Global environmental challenges
Stuart Gaffin is a climate researcher at Columbia University and a regular contributor with his blog “Exhausted Earth”. ThomsonReuters is not responsible for the content – the views are the author’s alone.
Often when seeing anti-environmental commentary about global warming in the media, I feel like the first question I would like to ask these commentators is: “Why do you deny that carbon dioxide (CO2), which is increasing in an unprecedented way in the atmosphere, is a greenhouse gas?”
If they were to start their answer: “I don’t deny it …” I would think “Good, we’ve made some progress.” However, as I think would often be the case, if they start their answer: “Because …” we should be ready to pounce on the ensuing nonsense.
Here’s a key example of such nonsense from a former weatherman:
“Now allow me to talk a little about the science behind the global warming frenzy. I have dug through thousands of pages of research papers, including the voluminous documents published by the United Nations Intergovernmental Panel on Climate Change. I have worked my way through complicated math and complex theories. Here’s the bottom line: the entire global warming scientific case is based on the increase in carbon dioxide in the atmosphere from the use of fossil fuels. They don’t have any other issue. Carbon Dioxide, that’s it.
Sitting on a restaurant terrace overlooking the Baltic Sea on a warm June evening in Sweden, what better drink than a green summer cocktail?
Perhaps followed by a delicious-looking Baltic farmer’s soup?
And you don’t even have to pay — you can scoop up such liquids for free from the most polluted parts of the Baltic Sea – also bordered by countries including Finland, Latvia, Russia, and Germany.
The Olympics Bird’s Nest National Stadium disappeared into the pollution that enveloped Beijing earlier this week, before emerging as the air cleared on Friday. Each day’s photo was taken from my balcony at 8 a.m.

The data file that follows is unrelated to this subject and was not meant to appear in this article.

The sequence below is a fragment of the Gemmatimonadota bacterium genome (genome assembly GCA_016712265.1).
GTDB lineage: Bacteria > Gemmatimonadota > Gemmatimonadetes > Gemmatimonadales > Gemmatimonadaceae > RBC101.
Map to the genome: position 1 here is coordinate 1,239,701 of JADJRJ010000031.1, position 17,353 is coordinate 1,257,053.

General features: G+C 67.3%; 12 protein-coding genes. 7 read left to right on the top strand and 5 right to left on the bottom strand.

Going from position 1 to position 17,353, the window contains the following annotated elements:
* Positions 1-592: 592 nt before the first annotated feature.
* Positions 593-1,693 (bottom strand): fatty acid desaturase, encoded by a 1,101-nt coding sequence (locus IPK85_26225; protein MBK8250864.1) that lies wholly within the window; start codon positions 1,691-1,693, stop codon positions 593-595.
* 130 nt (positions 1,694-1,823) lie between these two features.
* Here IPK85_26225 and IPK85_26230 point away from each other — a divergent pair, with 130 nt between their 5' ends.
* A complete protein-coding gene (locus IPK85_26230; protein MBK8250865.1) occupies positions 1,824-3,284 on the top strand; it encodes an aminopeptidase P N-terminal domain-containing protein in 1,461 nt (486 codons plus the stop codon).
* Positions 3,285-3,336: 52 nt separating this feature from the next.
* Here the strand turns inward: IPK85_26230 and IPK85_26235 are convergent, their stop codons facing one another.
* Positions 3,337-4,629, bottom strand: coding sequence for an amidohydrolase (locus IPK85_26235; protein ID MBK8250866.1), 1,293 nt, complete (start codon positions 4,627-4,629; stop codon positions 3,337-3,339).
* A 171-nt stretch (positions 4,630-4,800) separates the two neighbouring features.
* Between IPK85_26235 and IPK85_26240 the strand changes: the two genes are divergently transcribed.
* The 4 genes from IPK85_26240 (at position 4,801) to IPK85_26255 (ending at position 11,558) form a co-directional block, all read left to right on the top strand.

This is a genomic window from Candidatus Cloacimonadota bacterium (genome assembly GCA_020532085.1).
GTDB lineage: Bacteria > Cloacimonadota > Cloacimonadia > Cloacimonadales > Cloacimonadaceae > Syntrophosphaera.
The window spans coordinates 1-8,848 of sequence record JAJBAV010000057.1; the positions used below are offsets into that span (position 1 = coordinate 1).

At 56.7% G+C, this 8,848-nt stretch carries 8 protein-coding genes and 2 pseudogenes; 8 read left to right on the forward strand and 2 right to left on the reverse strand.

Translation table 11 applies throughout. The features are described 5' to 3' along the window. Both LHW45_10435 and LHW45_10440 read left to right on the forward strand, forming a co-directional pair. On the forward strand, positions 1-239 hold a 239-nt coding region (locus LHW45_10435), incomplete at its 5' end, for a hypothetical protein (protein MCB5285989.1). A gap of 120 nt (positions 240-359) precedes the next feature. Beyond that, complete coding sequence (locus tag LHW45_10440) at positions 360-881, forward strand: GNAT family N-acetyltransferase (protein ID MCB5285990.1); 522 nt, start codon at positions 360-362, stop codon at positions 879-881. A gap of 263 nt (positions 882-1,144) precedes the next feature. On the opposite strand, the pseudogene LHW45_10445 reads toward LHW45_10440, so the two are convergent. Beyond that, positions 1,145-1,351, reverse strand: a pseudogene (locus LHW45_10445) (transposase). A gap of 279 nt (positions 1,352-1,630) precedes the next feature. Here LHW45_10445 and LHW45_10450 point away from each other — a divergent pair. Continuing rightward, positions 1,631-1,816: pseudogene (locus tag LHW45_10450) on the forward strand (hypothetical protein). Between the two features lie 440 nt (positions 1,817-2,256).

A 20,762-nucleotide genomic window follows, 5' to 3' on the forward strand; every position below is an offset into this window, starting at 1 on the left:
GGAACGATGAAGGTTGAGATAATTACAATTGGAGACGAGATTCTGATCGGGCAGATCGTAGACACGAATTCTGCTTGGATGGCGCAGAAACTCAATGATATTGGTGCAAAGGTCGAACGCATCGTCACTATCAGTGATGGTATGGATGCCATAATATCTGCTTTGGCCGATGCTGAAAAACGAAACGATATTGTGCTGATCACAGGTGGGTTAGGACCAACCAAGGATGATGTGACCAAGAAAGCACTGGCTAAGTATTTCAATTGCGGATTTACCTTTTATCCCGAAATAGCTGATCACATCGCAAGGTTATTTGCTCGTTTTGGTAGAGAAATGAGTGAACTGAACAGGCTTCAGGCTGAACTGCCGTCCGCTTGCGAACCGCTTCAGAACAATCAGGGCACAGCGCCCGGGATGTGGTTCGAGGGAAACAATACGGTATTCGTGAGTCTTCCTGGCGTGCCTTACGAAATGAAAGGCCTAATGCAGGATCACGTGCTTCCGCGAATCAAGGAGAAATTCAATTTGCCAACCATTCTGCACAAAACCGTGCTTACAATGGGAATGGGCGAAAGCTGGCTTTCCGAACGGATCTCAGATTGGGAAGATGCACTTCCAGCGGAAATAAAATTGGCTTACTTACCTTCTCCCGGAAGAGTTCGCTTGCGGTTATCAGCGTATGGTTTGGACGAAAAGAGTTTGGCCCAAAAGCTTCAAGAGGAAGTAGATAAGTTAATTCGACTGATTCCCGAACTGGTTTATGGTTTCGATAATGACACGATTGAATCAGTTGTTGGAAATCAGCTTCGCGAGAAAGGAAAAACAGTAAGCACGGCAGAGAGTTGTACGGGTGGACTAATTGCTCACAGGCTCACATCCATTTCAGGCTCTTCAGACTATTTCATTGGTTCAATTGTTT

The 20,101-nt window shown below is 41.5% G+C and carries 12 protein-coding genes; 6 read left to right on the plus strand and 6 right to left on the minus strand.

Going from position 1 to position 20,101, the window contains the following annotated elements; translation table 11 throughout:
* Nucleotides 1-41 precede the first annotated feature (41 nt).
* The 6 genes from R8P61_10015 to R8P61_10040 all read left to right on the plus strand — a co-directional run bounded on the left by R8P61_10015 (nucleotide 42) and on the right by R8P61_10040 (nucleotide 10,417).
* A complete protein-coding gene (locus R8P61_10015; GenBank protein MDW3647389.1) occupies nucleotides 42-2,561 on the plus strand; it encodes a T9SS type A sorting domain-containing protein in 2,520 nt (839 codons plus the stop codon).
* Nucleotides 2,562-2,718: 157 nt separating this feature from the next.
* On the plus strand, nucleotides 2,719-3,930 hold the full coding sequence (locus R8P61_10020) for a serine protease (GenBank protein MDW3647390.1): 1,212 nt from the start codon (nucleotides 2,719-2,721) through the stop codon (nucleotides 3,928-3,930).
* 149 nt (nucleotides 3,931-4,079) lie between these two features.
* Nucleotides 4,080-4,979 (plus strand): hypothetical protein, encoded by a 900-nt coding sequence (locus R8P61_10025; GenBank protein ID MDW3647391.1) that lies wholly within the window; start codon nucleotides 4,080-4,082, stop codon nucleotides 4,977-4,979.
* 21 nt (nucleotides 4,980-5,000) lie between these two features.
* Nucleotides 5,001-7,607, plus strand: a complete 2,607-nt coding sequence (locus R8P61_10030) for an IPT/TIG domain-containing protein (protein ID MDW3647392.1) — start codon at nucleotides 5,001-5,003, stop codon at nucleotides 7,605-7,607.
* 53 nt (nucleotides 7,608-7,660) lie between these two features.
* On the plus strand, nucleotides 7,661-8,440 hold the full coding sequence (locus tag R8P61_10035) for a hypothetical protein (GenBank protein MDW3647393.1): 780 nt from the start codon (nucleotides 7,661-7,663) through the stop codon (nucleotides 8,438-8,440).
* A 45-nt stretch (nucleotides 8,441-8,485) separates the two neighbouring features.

Sigmar Gabriel, Germany’s environment minister, said it would be a ”Herculean task” to safeguard animal and plant life. Try my colleague Madeline Chambers’ fine story about the opening.
A recent trip to bicyle-peppered cities Copenhagen and Amsterdam got me thinking about the pedal possibilities in U.S. cities. Alas, New York, the country’s biggest city, has long way to go make biking easier, and that seems true in many other cities in the world’s largest motor fuel consumer.
Stuart Gaffin is a climate researcher at Columbia University and is a regular contributor with his blog “Exhausted Earth”. ThomsonReuters is not responsible for the content – the views are the author’s alone.
On April 16 President Bush gave a speech laying out a new United States climate policy goal – stabilizing US emissions by the year 2025.
There are plenty of ways to get around New York City, not all of them savory — subway, bus, car, taxi, bike, shoe-leather — but few offer the environmental cachet of the plug-in electric motorbike. Sleek, slim and silent, the Vectrix two-seater owned by filmmaker Michael Bergmann is definitely preferable to rocketing around town under almost any other kind of power. The ride from the East Side to the West Side one recent evening was an absolute pleasure, with less ambient noise than a golf cart as we zoomed across Central Park.
“I’ve always felt that enjoying life in New York to the fullest requires a way to get around New York,” Bergmann said later in an e-mail. “A way that’s quiet and up on the surface so you can enjoy the varied life and changing neighborhoods as you travel. That requires a vehicle that’s street legal (so I don’t worry about being stopped or having it confiscated), always available, that isn’t hard to park, that doesn’t contribute to congestion or pollution (air or noise), that can carry the amount of stuff one ordinarily carries, and carry a passenger as well. So as soon as I found out about the Vectrix I wanted one.”
Stuart Gaffin is a climate researcher at Columbia University and will be a regular contributor with his blog “Exhausted Earth”. Reuters is not responsible for the content — the views expressed are the author’s alone.
The root cause of all environmental problems-from beer cans floating on a lake to global warming-can be explained using the following two contrasting scenes: